IMF urges more interest rate hikes to slay PH inflation | Inquirer Business
Spending cuts, too

IMF urges more interest rate hikes to slay PH inflation

/ 02:20 AM December 01, 2022

More interest rate hikes and reduced government spending may be looming on the horizon after the International Monetary Fund (IMF) nudged the Philippines to further tighten monetary policy amid persistent inflationary pressures.

The multilateral financial agency made the policy recommendation to the government in a bulletin released on Tuesday, following the conclusion of its periodic consultation with local officials.


“The BSP’s (Bangko Sentral ng Pilipinas) prompt action to fight inflation is welcome, but further monetary tightening may be needed to keep inflation expectations well anchored,” the IMF said, adding that the central bank should aim to temper inflation to within the official target range.

“Should inflation pressures continue to rise, the BSP should respond with a tighter policy stance,” it added.


The international lender is projecting that the country’s inflation will average 5.3 percent for the whole of 2022, lower than the latest BSP projection range of 5.6 percent to 5.7 percent.

For 2023, the IMF sees inflation easing to 4.3 percent—similar to BSP’s latest forecast—and to 3.1 percent in 2024.

Almost two weeks ago, the BSP hiked its policy rate by 0.75 percentage point, raising it to 5 percent effective as of Nov. 18, in an effort to quell inflation.

The Philippines’ consumer price index climbed 7.7 percent back in October year-on-year, the fastest rise since December 2008, driven by price gains in key commodity groups, specifically food and non-alcoholic beverages.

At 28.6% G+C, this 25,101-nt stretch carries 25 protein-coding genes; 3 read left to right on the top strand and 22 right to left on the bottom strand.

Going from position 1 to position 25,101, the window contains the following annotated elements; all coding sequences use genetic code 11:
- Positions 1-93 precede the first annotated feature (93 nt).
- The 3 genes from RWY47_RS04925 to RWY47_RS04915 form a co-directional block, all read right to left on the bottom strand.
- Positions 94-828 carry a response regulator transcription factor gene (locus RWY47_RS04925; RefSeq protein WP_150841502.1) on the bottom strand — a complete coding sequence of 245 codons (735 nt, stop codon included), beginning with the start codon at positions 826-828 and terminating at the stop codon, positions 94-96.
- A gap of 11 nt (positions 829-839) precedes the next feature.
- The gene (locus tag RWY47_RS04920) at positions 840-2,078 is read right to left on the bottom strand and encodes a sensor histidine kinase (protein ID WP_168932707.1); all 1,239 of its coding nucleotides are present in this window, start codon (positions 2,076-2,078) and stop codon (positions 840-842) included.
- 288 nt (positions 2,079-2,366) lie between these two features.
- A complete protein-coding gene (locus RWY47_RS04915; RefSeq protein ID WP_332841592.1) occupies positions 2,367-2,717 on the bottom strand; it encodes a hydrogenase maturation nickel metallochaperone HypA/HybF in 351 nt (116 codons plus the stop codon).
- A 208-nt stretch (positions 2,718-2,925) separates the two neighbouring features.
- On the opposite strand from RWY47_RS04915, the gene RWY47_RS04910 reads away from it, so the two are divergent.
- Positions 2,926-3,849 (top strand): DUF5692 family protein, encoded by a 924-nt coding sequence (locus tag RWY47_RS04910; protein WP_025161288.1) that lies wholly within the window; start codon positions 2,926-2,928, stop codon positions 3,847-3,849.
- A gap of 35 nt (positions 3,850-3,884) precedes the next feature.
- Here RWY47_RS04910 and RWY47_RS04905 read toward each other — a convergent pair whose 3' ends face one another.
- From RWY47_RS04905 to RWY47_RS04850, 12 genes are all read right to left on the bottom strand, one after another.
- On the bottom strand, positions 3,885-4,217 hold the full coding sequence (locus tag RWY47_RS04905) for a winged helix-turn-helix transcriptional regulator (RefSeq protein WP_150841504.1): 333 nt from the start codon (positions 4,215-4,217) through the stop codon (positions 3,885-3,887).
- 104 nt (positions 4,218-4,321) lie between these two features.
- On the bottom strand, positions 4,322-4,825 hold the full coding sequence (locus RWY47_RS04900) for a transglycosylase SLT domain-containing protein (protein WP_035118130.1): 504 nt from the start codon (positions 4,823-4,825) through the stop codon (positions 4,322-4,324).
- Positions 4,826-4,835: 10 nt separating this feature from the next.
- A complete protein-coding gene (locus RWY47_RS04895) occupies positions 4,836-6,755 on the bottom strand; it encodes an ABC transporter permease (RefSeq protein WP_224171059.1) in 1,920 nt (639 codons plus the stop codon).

The government remains uncertain if inflation has already reached its peak this year, with the BSP saying that November inflation could come in the 7.4 percent to 8.2 percent range.

The Philippines’ largest business organization, the Philippine Chamber of Commerce and Industry, had earlier expressed hopes that the latest rate hike would be the final one this year.

Consumer rights groups Alliance of Concerned Consumers in the Philippines and the Rights Action Philippines have earlier expressed wariness about rate hikes, concerned about how it affects loan and credit card rates and the public’s access to these financial instruments used as relief for today’s rising cost of living.


The Monetary Board, the central bank’s seven-person policy making body, is set to meet one more time before the end of the year.

The IMF said that projection sees the Philippines’ gross domestic product (GDP) growth, a measure of the size and health of the economy, slowing down to 6.5 percent in 2022. This is the lower limit of the government’s 6.5 percent to 7.5 percent target for the year.

“The outlook for 2023 is more challenging due to unsettled conditions in major advanced economies,” said the IMF.

For 2023, the IMF expects Philippine GDP growth to slow further to 5 percent, lower than the government’s projection of a 6.5 percent to 8 percent growth for the year.

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TAGS: Inflation, interest rate hikes, International Monetary Fund (IMF)
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